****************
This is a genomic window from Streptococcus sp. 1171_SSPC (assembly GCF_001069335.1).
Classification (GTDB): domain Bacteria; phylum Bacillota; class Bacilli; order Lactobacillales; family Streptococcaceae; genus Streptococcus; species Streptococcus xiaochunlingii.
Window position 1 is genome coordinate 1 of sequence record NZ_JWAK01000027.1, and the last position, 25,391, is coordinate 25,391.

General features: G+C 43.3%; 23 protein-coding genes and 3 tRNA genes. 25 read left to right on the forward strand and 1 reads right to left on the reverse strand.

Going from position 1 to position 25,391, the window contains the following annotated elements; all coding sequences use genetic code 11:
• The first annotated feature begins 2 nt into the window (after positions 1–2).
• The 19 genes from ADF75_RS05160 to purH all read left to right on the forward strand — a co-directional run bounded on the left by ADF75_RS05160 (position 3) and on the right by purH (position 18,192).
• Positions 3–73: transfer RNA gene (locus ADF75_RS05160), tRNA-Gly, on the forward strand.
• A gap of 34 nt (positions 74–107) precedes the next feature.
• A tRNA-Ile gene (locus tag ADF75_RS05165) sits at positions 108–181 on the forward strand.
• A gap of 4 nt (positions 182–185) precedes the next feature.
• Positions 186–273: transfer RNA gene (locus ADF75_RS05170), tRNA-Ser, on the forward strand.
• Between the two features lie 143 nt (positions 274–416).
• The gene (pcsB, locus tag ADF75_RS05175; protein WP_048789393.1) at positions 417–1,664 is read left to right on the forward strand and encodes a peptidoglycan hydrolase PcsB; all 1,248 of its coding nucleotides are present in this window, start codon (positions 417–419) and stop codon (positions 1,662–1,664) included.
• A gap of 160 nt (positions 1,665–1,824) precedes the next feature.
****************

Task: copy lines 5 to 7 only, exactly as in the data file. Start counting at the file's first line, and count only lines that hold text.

Going from position 1 to position 25,391, the window contains the following annotated elements; all coding sequences use genetic code 11:
• The first annotated feature begins 2 nt into the window (after positions 1–2).
• The 19 genes from ADF75_RS05160 to purH all read left to right on the forward strand — a co-directional run bounded on the left by ADF75_RS05160 (position 3) and on the right by purH (position 18,192).